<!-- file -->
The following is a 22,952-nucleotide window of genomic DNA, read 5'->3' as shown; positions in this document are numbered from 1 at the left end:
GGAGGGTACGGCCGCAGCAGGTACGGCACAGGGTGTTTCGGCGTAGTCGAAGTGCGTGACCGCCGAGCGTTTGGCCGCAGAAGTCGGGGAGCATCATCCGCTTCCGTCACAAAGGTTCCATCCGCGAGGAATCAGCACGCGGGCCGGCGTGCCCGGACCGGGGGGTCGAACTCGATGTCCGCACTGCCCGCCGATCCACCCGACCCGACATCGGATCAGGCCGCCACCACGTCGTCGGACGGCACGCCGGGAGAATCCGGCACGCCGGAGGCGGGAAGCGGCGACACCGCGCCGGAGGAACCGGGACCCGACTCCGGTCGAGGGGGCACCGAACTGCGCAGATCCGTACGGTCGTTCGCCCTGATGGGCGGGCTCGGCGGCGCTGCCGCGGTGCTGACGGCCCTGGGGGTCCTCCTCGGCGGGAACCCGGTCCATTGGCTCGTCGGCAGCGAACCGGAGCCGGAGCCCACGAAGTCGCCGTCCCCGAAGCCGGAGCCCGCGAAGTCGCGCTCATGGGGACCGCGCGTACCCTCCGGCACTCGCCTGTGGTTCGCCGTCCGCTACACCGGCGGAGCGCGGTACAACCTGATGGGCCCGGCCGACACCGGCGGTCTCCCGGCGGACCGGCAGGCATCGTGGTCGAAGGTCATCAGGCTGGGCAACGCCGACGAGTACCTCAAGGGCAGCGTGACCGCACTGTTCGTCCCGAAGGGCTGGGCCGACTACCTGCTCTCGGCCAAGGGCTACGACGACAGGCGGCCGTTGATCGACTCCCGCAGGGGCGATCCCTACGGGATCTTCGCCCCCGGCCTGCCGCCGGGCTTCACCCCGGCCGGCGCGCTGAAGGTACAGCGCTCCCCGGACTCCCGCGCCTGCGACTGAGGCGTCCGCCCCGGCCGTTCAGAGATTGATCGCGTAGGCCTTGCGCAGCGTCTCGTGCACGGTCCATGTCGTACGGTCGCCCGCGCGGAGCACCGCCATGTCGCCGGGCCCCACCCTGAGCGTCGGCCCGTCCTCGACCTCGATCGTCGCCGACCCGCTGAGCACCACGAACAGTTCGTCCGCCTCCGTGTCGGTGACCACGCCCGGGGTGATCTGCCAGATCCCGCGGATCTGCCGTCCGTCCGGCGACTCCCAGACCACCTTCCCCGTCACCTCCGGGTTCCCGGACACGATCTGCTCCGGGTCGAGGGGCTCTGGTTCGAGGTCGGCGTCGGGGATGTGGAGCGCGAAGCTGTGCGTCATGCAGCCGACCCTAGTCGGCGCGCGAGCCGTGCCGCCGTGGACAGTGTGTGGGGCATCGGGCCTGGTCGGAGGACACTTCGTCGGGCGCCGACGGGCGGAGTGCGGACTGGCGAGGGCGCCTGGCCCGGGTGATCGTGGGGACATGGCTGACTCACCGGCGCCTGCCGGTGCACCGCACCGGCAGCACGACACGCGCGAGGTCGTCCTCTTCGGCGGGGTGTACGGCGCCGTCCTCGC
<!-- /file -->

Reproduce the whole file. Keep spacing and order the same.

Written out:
The following is a 22,952-nucleotide window of genomic DNA, read 5'->3' as shown; positions in this document are numbered from 1 at the left end:
GGAGGGTACGGCCGCAGCAGGTACGGCACAGGGTGTTTCGGCGTAGTCGAAGTGCGTGACCGCCGAGCGTTTGGCCGCAGAAGTCGGGGAGCATCATCCGCTTCCGTCACAAAGGTTCCATCCGCGAGGAATCAGCACGCGGGCCGGCGTGCCCGGACCGGGGGGTCGAACTCGATGTCCGCACTGCCCGCCGATCCACCCGACCCGACATCGGATCAGGCCGCCACCACGTCGTCGGACGGCACGCCGGGAGAATCCGGCACGCCGGAGGCGGGAAGCGGCGACACCGCGCCGGAGGAACCGGGACCCGACTCCGGTCGAGGGGGCACCGAACTGCGCAGATCCGTACGGTCGTTCGCCCTGATGGGCGGGCTCGGCGGCGCTGCCGCGGTGCTGACGGCCCTGGGGGTCCTCCTCGGCGGGAACCCGGTCCATTGGCTCGTCGGCAGCGAACCGGAGCCGGAGCCCACGAAGTCGCCGTCCCCGAAGCCGGAGCCCGCGAAGTCGCGCTCATGGGGACCGCGCGTACCCTCCGGCACTCGCCTGTGGTTCGCCGTCCGCTACACCGGCGGAGCGCGGTACAACCTGATGGGCCCGGCCGACACCGGCGGTCTCCCGGCGGACCGGCAGGCATCGTGGTCGAAGGTCATCAGGCTGGGCAACGCCGACGAGTACCTCAAGGGCAGCGTGACCGCACTGTTCGTCCCGAAGGGCTGGGCCGACTACCTGCTCTCGGCCAAGGGCTACGACGACAGGCGGCCGTTGATCGACTCCCGCAGGGGCGATCCCTACGGGATCTTCGCCCCCGGCCTGCCGCCGGGCTTCACCCCGGCCGGCGCGCTGAAGGTACAGCGCTCCCCGGACTCCCGCGCCTGCGACTGAGGCGTCCGCCCCGGCCGTTCAGAGATTGATCGCGTAGGCCTTGCGCAGCGTCTCGTGCACGGTCCATGTCGTACGGTCGCCCGCGCGGAGCACCGCCATGTCGCCGGGCCCCACCCTGAGCGTCGGCCCGTCCTCGACCTCGATCGTCGCCGACCCGCTGAGCACCACGAACAGTTCGTCCGCCTCCGTGTCGGTGACCACGCCCGGGGTGATCTGCCAGATCCCGCGGATCTGCCGTCCGTCCGGCGACTCCCAGACCACCTTCCCCGTCACCTCCGGGTTCCCGGACACGATCTGCTCCGGGTCGAGGGGCTCTGGTTCGAGGTCGGCGTCGGGGATGTGGAGCGCGAAGCTGTGCGTCATGCAGCCGACCCTAGTCGGCGCGCGAGCCGTGCCGCCGTGGACAGTGTGTGGGGCATCGGGCCTGGTCGGAGGACACTTCGTCGGGCGCCGACGGGCGGAGTGCGGACTGGCGAGGGCGCCTGGCCCGGGTGATCGTGGGGACATGGCTGACTCACCGGCGCCTGCCGGTGCACCGCACCGGCAGCACGACACGCGCGAGGTCGTCCTCTTCGGCGGGGTGTACGGCGCCGTCCTCGC